December 17th, 1903, is widely accepted as the birth of powered heavier-than-air flight, with the Wright Brothers entering the history books with their Wright Flyer aircraft on that date. However, more than two years beforehand, in August 1901, Gustave Whitehead claimed to have taken to the air in his ‘Whitehead No. 21.’

Who was Gustave Whitehead?

Whitehead was born as Gustave Albin Weisskopf in the German municipality of Leutershausen, Bavaria, on January 1st, 1874. He showed an interest in flight from a young age, and was a keen user of kites. It is even said that he got into trouble with the police after trapping birds in order to investigate how they fly.

Weisskopf was thrust into adult life unexpectedly quickly, having lost both parents by the time he was 13. After a year spent living with his grandparents in Ansbach, where he helped sew together wings for an admittedly unsuccessful glider, Weisskopf then took to the seas. His travels as part of a ship’s crew saw him travel to Australia and Brazil, during which time he studied birds more closely.

According to Gustave Whitehead’s Flying Machines, Weisskopf emigrated to the US in the mid-1890s, arriving in Boston in 1895. It was at this point that his surname took on the anglicized form of Whitehead. He quickly got to work designing gliders for the Boston Aeronautical Society, and, by the time he married Louisa Tuba in 1897, he was already officially describing his profession as being an aeronaut.

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The first flight that might not have been

Whitehead and his family, which now included a child, moved to Pittsburgh in 1898 before settling in Bridgeport, Connecticut, in 1900. It was here that, a year later, claims of Whitehead having made the first powered heavier-than-air flight emerged. The aircraft involved was a monoplane known as the Whitehead No. 21.

Images of this aircraft, which had one engine to power its wheels on the ground and another to power its propellers in the air, were published in Scientific American in June 1901. Two months later, on August 14th that year, Whitehead allegedly flew his motorized glider for a distance of 2.5 km, some 10-15 meters in the air.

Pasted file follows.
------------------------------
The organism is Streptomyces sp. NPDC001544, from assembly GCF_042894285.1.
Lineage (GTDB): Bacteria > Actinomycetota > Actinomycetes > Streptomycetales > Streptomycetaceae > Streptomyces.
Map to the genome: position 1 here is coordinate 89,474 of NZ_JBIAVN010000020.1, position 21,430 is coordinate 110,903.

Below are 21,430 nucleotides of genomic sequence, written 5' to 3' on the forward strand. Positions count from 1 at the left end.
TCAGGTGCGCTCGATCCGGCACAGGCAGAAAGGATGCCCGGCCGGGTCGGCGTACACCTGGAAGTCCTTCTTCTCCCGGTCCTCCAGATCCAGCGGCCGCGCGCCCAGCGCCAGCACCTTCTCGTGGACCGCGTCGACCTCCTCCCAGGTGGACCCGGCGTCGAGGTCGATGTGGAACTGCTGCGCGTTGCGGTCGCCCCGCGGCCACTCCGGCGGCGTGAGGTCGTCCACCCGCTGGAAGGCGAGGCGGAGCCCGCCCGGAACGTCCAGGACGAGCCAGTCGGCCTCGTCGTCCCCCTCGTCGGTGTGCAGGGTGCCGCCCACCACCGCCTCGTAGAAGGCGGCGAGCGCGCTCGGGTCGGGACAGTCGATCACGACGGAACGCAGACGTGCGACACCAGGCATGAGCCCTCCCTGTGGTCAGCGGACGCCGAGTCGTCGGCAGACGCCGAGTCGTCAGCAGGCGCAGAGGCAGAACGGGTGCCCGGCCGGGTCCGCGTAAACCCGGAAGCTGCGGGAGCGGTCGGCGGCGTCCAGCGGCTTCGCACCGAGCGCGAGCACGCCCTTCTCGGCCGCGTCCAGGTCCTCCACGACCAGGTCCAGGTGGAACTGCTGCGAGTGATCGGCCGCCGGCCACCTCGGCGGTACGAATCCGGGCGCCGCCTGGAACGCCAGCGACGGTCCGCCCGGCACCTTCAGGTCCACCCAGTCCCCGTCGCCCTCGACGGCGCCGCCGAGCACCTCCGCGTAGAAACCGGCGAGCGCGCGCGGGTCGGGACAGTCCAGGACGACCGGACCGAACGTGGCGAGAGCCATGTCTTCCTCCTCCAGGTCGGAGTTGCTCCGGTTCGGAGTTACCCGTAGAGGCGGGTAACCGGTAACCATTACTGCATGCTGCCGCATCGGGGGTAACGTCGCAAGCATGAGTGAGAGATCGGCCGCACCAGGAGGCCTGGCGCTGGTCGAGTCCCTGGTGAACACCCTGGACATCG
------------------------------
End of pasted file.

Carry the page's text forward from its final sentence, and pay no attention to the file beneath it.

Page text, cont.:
The flight received attention four days later in the Bridgeport Morning Herald, and other publications picked the story up in the following days. However, with no photographic evidence of the Whitehead No. 21 in the air, most commentators have rejected the flight. Furthermore, later analyses of the plane’s design found it to be flimsy, although modern replicas have flown with some modifications.

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Gustave Whitehead Memorial

Later life

While no photographs were taken of the Whitehead No.21 in flight, Gustave Whitehead’s glider flights were better documented. He is said to have been involved in the construction of such aircraft until 1906. His aviation career came to an end in 1911 after losing a lawsuit with a customer over an unfinished helicopter motor.

Away from aviation, Whitehead continued to work as an inventor, despite having lost an eye in a factory accident. His exploits in this field included designing concrete-laying machines and railway braking safety devices. However, his life was sadly cut short in October 1927 when he died of a heart attack aged 53.

Source: Gustave Whitehead’s Flying Machines


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